Video-capable DSLR and mirrorless cameras are notorious for poor audio quality and flimsy connectivity. Since these cameras appeared on the market less than a decade ago, thousands of man hours have gone into creating workarounds for professional audio. Now, those problems have been solved.
Though some camera manufacturers are now responding by offering accessory XLR connectors for their cameras, most add a simple 3.5mm outboard microphone connector and headphone jack on their high-end cameras. The rest is up to the user. Some models have only a mic jack and no headphone jack at all, while others have no more than a built-in microphone. It is important for serious videographers to determine their audio needs before choosing and purchasing this type of camera.
For cameras with 3.5mm audio connectors, two companies make excellent solutions that use the camera’s audio system. Beachtek and juiceLlink build specialized audio adapters designed to connect pro audio gear that syncs with the video recorded by these cameras. All have low-noise, high-gain and high-quality audio, and some models provide mounts for wireless receivers, self-powered microphones and condenser microphones requiring phantom power.
Beachtek’s DXA-SLR ULTRA ($299.00) is a two-channel, active XLR audio adapter designed for this purpose. It has Neutrik combo XLR/1/4-inch jacks, which are compatible with a range of outboard gear from microphones to audio mixers. Its inputs are transformer-balanced for isolation, it offers enhanced circuit protection and built-in VU meters allow users to check levels when using the level control knobs.
The unit has limiters that prevent distortion from high-level transients and a headphone jack allows for audio monitoring from the adapter during recording or the camera during playback.
juicedLink’s Riggy-Micro RM333 ($399.00) is another compact, light-weight, low-noise preamp that allows users to reduce the audio "hiss" from the camera. It has three XLR inputs, phantom power and is designed to interface to the mic inputs on cameras or recorders. It incorporates features such as audio bracketing for camera overload protection, selective “power-down” to extend battery life and provides room for camera accessories.
For more compact audio set-ups, several manufacturers make DSLR mountable standalone microphones. Popular models are Rode’s VideoMic Pro ($229.00) with built-n Rycote shock mount; Sennheiser’s MKE 440 Compact Stereo Shotgun ($349.95) and Shure’s VP83 LensHopper Shogun ($199.00). Each mic attaches to the bracket on the top of the camera and connects to the 3.5mm microphone jack. These mics offer a major enhancement in audio quality over the camera’s standard built-in mics.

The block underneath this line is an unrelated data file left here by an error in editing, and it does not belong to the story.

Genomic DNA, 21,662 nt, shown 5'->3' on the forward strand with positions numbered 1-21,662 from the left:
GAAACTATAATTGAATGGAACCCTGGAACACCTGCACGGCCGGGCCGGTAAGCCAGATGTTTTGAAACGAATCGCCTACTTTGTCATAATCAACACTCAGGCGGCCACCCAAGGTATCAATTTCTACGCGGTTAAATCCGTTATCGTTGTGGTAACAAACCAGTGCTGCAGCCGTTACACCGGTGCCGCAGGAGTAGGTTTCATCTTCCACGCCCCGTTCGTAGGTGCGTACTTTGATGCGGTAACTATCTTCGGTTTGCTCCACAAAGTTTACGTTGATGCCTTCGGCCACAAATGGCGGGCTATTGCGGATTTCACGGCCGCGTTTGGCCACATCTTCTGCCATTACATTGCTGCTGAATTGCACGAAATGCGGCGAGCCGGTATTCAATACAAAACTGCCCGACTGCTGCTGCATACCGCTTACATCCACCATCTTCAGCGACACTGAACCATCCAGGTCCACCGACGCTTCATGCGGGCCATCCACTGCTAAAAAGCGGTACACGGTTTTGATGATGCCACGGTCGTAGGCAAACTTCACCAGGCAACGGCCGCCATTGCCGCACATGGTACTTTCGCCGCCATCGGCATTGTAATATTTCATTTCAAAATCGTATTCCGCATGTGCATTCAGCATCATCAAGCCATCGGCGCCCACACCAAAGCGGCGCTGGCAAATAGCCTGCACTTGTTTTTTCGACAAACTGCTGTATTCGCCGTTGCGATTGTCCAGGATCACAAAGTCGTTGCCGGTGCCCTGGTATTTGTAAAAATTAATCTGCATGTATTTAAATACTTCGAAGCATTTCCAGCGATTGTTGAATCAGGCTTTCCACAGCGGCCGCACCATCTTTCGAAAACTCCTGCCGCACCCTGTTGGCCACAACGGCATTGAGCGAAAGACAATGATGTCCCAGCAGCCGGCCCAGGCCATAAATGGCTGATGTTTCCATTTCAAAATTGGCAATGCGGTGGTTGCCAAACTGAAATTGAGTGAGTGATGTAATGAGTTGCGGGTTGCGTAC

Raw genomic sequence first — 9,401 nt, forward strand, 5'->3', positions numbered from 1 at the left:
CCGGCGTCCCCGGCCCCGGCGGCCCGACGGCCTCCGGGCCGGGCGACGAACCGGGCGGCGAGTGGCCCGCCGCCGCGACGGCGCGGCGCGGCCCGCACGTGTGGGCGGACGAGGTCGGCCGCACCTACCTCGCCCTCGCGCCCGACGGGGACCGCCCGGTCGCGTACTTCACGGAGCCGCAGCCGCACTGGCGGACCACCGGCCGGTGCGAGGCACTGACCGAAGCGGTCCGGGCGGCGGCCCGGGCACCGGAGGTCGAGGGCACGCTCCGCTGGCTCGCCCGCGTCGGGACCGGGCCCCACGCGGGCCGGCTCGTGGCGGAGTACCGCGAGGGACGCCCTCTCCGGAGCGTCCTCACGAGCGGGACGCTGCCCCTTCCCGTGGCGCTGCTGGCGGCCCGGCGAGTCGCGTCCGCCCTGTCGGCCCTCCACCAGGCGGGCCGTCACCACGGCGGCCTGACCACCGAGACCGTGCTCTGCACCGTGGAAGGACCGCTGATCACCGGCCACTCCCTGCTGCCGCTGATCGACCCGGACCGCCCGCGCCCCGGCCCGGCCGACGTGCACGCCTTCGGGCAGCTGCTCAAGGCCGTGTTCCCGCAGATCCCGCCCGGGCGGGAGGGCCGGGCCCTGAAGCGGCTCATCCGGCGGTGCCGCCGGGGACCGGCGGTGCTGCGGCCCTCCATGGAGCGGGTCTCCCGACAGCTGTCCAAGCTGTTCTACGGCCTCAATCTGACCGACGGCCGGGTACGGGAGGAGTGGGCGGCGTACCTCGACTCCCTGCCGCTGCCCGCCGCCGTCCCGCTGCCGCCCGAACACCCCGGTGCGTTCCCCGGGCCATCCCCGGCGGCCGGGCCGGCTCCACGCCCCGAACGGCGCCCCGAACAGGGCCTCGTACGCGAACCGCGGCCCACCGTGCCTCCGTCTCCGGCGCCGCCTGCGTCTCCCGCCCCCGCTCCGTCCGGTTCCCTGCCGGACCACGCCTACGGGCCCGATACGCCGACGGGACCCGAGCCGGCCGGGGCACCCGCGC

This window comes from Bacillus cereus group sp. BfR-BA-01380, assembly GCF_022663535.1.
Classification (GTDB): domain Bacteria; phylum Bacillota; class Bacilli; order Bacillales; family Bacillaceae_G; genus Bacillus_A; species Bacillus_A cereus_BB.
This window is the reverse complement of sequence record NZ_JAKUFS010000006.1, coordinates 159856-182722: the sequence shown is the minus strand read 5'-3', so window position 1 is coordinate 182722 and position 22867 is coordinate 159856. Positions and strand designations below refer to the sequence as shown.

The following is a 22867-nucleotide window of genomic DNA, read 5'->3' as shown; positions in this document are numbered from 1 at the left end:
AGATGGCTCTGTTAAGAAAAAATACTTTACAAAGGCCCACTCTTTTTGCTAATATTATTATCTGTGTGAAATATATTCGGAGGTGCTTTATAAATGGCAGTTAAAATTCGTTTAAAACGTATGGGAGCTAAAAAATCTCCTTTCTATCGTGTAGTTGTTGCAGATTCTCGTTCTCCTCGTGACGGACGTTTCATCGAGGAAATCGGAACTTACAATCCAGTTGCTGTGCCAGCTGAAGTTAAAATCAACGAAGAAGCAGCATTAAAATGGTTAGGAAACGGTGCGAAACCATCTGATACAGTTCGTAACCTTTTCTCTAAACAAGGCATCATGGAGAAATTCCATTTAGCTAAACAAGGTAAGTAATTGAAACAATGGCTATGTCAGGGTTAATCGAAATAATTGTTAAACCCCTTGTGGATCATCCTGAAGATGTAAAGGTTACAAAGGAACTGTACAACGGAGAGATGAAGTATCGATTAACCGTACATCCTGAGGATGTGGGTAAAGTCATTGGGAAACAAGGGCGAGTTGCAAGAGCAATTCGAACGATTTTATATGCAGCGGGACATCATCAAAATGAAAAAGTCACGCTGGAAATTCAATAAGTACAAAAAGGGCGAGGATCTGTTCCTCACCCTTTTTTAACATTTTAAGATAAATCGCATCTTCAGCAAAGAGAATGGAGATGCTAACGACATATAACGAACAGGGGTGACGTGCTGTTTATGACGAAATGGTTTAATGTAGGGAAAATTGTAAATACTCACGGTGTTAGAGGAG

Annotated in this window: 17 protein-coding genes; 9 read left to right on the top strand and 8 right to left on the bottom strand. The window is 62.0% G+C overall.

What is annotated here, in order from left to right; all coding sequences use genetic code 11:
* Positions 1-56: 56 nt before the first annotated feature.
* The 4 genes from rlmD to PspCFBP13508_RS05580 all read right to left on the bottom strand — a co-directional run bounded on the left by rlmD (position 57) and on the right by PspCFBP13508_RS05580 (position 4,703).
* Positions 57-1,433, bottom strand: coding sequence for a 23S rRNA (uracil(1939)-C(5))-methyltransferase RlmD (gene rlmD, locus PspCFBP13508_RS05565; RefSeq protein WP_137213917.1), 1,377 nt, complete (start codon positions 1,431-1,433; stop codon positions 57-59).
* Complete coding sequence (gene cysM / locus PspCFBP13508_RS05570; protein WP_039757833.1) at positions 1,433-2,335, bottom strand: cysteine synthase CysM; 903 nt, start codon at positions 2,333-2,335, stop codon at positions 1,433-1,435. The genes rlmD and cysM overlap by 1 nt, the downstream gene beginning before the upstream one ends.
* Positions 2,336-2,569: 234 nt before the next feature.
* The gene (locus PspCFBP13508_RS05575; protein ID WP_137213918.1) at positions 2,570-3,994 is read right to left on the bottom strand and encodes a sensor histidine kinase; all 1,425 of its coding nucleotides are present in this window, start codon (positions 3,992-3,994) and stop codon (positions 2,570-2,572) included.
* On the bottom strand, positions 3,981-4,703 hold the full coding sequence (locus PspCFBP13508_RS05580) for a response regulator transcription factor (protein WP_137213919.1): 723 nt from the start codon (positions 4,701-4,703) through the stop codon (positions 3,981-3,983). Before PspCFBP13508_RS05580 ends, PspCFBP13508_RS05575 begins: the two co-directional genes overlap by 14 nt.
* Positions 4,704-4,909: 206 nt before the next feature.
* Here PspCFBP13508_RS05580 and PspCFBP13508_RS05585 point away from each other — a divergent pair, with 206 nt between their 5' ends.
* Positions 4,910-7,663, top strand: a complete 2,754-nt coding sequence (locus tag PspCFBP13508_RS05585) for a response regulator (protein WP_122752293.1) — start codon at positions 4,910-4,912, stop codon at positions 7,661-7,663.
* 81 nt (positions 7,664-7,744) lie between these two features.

If the camera does not have a mic or headphone connector, users will have to record double-system sound. This means recording the audio on a separate audio recorder and syncing the sound to the video in post-production. This can be done internally with a number of editing systems or by using a separate application such as Red Giant’s Pluraleyes 4.1 ($284.05). Software like PluralEyes analyzes the audio from the cameras and audio devices and syncs them up in seconds. It’s all automatic with no clapboards or timecode needed.
When using a separate audio recorder, many options are available. Zoom makes a range of recorders, from four to eight tracks. The recorders can mount under the camera or be carried separately. Each also has an input to feed audio to cameras with mic inputs. Zoom's H5 ($269.99), a four track recorder, is ideal for small operators, while Zoom’s F8 ($999.99) is a larger eight track recording device for major scale productions.
Tascam offers the DR-701D ($519.99) four channel recorder with SMPTE time code and DR-70D ($229.99) basic four channel model. Both are full featured recorders specially designed for recording with video cameras.
There are literally hundreds of options for recording sound to video cameras at all costs and quality levels. Pocket-sized recorders from juicedLink and Tascam allow personal recording of individual participants in a production, while other systems allow iPhone recordings to be synced with video sound. The choices are literally endless.
In the end, what matters is to have clean, compelling audio. Accepting in-camera audio “as-is” is normally a poor option and will drive away viewers quickly, even if the video is of higher quality. Audio matters, often more than video. To find the right audio options for any video production may be a challenge, but it is as important as any other production element.
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